Originally Posted by 8800GT
And to further the argument, Australians are paid a lot more so it make sense that they should get charged higher. Think of it as a tax. I'm not defending it but seriously, when you're a student making 15$ an hour in Australia it's a lot easier to swallow a 300$ product than a student in the U.S doing the same job for 8$ an hour.
Brings me back to a point I mentioned earlier. The US has a higher EXPENDABLE income than Australian's. Disposable income is basically your net income - necessities (housing, food, water, power, petrol etc.).
Yes, I'm a student and I make $19.75 an hour working at a supermarket, in the US I would likely get a measly $8-$10(?). However I live in Australia, I pay AUSTRALIAN prices for EVERYTHING. If I was making Australian wages in the US, then yes, I would be living a much higher standard life than someone on $8-$10 an hour. However I don't. I live in a city where 1 litre of petrol (91 RON) costs $1.65. In the US for 91 RON fuel you pay almost exactly $1.00 per litre. When I'm filling up 50 litres per week, thats $32.50 price difference in fuel alone. I live in a city where the median house price is $1.65mil and a small apartment/condo has a median price of $400k. For $400k in the US I can get a pretty decent 3 bedroom house in a nice suburb. Here, I'm looking at $1m+ for a nice suburb and about $600k for a crap suburb with high crime rate etc.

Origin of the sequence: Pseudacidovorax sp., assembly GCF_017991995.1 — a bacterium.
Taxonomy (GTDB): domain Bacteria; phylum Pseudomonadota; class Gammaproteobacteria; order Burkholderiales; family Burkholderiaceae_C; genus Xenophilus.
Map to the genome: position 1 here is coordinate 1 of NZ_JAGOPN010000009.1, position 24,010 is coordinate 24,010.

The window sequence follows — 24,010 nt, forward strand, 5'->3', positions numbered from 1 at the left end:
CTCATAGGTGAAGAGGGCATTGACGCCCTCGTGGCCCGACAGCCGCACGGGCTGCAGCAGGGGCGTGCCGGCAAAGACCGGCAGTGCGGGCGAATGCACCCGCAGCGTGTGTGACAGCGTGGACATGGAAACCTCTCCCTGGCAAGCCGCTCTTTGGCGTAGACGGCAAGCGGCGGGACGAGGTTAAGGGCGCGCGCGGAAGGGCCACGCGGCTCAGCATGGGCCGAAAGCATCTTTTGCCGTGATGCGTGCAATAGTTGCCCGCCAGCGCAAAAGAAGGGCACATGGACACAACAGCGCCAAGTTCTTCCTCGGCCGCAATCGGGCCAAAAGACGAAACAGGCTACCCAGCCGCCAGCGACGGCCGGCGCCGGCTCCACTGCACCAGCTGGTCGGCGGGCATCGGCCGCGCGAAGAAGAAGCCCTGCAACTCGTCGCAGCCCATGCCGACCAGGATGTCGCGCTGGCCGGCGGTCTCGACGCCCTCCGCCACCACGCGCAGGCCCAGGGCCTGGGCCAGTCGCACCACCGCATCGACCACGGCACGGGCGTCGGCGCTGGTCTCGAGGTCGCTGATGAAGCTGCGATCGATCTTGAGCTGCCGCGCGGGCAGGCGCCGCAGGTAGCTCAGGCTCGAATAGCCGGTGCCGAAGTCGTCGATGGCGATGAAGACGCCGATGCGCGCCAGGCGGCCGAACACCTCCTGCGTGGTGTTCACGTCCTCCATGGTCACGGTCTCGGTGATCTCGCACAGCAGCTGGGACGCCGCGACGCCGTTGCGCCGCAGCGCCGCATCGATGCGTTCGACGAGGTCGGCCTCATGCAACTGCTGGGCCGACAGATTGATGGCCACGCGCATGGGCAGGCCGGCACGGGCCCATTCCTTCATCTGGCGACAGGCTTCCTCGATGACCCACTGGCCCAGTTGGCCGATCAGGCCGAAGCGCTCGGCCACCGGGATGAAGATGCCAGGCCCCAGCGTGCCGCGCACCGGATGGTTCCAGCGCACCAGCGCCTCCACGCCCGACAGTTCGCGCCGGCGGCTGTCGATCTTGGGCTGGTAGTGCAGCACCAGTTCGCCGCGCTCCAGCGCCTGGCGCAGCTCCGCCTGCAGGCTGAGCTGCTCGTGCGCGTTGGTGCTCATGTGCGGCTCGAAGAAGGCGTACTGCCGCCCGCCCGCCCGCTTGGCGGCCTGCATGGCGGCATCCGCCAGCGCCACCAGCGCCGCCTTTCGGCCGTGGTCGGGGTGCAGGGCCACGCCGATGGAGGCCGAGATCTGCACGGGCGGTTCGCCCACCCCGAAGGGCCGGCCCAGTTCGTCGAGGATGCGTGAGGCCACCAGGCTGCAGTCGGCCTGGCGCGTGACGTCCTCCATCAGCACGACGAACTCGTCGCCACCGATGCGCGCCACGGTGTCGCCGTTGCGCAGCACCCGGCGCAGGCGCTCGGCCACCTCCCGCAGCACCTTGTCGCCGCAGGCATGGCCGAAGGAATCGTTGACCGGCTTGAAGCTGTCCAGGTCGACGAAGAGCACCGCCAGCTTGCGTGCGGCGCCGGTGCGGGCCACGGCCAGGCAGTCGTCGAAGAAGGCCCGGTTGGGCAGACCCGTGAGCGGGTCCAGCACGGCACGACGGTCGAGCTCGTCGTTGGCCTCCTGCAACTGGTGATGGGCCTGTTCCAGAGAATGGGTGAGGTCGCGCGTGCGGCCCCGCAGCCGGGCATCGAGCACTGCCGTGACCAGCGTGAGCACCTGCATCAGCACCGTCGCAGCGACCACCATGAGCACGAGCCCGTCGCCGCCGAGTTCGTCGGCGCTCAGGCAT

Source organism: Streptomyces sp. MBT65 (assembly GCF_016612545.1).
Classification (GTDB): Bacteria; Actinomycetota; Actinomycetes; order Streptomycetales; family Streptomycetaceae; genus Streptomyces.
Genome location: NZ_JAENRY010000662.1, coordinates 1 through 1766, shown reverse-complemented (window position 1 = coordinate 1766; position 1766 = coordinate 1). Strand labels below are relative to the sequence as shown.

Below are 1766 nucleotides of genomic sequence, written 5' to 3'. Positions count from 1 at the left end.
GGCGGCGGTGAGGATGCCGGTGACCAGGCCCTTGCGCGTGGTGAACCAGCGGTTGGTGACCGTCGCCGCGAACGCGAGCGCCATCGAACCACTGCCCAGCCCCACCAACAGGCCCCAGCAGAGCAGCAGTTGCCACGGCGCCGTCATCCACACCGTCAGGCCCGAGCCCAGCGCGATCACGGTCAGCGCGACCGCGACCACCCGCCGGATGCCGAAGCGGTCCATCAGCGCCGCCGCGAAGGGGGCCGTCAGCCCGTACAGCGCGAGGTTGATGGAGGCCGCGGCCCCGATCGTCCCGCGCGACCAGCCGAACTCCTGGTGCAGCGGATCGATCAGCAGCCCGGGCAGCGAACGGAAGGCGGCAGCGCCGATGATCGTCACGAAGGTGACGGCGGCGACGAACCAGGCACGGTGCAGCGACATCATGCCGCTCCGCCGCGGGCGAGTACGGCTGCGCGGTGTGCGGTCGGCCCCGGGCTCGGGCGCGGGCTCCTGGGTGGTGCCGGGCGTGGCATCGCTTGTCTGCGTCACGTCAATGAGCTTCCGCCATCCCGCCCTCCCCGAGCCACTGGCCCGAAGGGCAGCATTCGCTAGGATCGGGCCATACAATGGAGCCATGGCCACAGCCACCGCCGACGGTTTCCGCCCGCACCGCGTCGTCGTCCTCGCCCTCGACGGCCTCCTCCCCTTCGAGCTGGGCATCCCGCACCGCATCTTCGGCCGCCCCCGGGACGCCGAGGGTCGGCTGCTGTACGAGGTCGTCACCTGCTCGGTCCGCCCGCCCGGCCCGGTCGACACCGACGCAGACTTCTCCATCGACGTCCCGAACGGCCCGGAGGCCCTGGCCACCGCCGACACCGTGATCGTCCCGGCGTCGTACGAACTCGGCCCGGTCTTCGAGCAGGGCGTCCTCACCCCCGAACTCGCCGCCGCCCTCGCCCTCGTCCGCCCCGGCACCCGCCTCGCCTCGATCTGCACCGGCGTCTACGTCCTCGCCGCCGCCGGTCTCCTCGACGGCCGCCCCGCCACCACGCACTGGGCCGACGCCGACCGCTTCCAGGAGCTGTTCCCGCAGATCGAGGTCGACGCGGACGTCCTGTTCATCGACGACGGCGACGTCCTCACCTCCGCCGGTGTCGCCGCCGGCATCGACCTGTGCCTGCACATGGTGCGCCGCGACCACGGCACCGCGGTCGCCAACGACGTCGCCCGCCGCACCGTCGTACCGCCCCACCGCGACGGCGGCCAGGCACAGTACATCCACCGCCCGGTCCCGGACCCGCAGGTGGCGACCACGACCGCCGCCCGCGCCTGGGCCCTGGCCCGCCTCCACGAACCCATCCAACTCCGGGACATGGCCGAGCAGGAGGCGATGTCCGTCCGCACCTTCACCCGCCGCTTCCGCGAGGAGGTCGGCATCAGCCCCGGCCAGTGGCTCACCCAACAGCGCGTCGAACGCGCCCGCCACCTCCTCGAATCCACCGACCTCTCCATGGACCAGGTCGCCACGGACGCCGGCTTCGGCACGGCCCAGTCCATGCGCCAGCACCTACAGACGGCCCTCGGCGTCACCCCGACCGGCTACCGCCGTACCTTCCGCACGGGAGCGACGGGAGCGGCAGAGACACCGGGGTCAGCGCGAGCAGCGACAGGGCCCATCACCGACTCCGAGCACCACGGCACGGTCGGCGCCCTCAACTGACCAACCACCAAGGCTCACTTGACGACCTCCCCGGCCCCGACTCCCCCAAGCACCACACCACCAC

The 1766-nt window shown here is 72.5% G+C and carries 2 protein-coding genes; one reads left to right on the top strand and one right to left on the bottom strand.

Then lets add water, food, electricity on top of that.
Seriously mate, you guys in the US have it easy. Do you know how sad it is that no matter how much I love this country, I will pretty much never own a house here? I will always be paying off a mortgage or renting. The chances of me ever paying off that amount of money, incredibly unlikely.